What are the qualifications for an Apologist?


Is there a way to know if an apologist is speaking on behalf of the Church or is just speaking his or her own mind?

Is there a formal certificate or qualification of some kind to give credence to a individual who makes claims on behalf of the Church?

Does all one have to do is stand up and say, “I am an apologist.” Then go off on to what ever argument he or she deems note worthy?


According to the Church, we all have the duty to defend the faith (which is what apologetics are). Some examples from the Second Vatican Council:

[quote=Lumen Gentium][The faithful] are more perfectly bound to the Church by the sacrament of Confirmation, and the Holy Spirit endows them with special strength so that they are more strictly obliged to spread and defend the faith, both by word and by deed, as true witnesses of Christ (5*).

[quote=Dignitatis Humanae]The disciple is bound by a grave obligation toward Christ, his Master, ever more fully to understand the truth received from Him, faithfully to proclaim it, and vigorously to defend it, never-be it understood-having recourse to means that are incompatible with the spirit of the Gospel.


As long as it corresponds with the truth, they can make any argument. Of course, it should be coherent as well.

Remember, apologists are fallible.


There are so many differing views on this forum, it really is hard to know who is actually in line with the Pope and the Magisterium. It would be good to know what kind of education each apologist had in order to evaluate the validity of his or her statements.

I carefully read the Catechism of the Catholic Church and try to study other documents but there are so many ideas being tossed about that don’t necessarily agree with what I read in the CCC.

Is the CCC the solid source for information?


Five Catechisms of the Catholic Church

Yes, they are reliable. Trust them before any of us here.


At this place in my journey I will study the most recent Catechism because it is so readable and to me very clear. But it is good to know of the other sources. Except of the Baltimore Catechism, I was unaware of the others. Thank you.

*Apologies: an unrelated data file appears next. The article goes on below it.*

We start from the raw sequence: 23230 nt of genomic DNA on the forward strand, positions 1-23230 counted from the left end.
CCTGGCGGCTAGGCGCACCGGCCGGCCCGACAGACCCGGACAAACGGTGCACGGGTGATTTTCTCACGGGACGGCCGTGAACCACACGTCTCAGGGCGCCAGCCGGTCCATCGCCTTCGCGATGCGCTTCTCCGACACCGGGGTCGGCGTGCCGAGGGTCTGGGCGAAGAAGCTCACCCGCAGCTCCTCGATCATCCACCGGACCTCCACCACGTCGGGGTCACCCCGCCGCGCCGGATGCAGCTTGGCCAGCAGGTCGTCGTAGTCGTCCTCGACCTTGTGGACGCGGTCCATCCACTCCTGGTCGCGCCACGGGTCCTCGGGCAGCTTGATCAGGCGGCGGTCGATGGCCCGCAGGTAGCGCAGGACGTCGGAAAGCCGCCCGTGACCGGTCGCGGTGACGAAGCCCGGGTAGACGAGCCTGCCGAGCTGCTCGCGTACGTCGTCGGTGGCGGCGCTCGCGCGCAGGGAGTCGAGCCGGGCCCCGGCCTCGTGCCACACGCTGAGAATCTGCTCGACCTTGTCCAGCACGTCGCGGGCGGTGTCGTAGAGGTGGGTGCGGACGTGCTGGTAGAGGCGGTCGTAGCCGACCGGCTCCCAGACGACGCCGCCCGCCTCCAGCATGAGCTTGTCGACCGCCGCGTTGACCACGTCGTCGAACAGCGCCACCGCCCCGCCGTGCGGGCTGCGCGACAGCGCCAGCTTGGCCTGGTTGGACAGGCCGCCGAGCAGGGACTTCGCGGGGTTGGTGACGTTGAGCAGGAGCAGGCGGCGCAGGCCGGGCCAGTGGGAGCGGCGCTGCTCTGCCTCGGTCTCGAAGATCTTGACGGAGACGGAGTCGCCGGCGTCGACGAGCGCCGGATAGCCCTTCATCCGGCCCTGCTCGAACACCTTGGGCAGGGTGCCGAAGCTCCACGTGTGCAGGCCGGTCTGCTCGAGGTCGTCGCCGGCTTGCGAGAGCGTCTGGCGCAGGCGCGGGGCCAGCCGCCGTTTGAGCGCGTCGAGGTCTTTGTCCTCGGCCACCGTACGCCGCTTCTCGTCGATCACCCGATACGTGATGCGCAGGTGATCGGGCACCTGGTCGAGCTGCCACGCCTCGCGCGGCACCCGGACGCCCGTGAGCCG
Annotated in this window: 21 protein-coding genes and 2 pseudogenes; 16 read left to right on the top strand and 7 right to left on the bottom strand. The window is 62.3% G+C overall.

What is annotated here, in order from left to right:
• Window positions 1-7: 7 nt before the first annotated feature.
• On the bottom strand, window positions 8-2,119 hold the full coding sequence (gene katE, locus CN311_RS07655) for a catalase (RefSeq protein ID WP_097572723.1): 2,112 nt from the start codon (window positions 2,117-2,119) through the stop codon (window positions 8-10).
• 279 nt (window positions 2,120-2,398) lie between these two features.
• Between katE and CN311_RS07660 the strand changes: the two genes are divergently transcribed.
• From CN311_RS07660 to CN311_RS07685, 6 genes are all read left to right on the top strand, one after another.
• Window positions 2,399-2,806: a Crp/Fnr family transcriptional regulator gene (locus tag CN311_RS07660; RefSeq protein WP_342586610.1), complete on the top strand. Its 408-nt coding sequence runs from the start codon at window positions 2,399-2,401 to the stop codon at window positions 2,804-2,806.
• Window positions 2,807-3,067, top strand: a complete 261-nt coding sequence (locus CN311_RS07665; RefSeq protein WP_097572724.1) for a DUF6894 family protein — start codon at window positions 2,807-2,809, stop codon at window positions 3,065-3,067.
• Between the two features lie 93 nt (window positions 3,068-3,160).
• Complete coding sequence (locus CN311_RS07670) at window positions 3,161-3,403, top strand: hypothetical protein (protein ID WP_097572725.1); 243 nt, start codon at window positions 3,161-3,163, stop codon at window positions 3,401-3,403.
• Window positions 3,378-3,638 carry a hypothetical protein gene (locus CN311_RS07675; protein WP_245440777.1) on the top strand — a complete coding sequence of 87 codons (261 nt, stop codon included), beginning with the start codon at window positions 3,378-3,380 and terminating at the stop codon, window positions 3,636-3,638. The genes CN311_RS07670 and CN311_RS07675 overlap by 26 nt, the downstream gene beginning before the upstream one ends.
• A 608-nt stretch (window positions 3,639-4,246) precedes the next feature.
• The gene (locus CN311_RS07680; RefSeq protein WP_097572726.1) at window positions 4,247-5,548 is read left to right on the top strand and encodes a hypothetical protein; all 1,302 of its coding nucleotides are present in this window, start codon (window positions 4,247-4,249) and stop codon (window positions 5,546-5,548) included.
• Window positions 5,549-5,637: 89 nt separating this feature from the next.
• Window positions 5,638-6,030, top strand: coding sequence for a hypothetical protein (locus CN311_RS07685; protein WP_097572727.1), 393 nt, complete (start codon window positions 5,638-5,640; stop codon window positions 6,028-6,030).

The other ones are in a question and answer format. Some like that, others dont.


Being an apologist today – well, since the Internet, anyway – is a bit like being a philosopher in Ancient Greece: formal training is available through universities (“the Academy”), but it is not strictly necessary. A good apologist may be more-or-less self-taught.

I tend to think of contemporary apologetics as theology on the front lines: non-academic, directed toward the common man. The best avenues are distinctly Catholic publishers like Ignatius Press, websites like Catholic Answers, as well as blogs and even YouTube. Some of the best apologetics is very “grassroots.”

If I were to advise a young person who desired to become an apologist, however, I would highly recommend first doing undergraduate studies in philosophy (preferably at a strong Catholic university or liberal arts college), and then, if possible, some graduate work in theology (again, from a strong Catholic school). Some Catholic schools offer graduate degrees in apologetics. This doesn’t mean becoming an academic, but it does mean being forced to have a lot of pivotal skills that many self-taught apologists plainly lack.

You would be AMAZED at just how many arguments against Catholicism and Christianity in general, spewed forth from the mouth’s of atheists and agnostics, are simply invalid. The serious study of philosophy, first and foremost, teaches one to recognize these extremely common errors in every day argumentation. And once you correctly point out that an argument is invalid, you don’t even have to answer its conclusion. If one’s argument is invalid, one isn’t even saying anything substantial, that is, worthy of serious response – they’re just voicing opinions or emotions. Unless your opponent recants or tries to mend his/her argument, he or she has lost the debate, Q.E.D.


I just thought of the same thing today while alternating between Plato and CAF:rotfl:


A short course:



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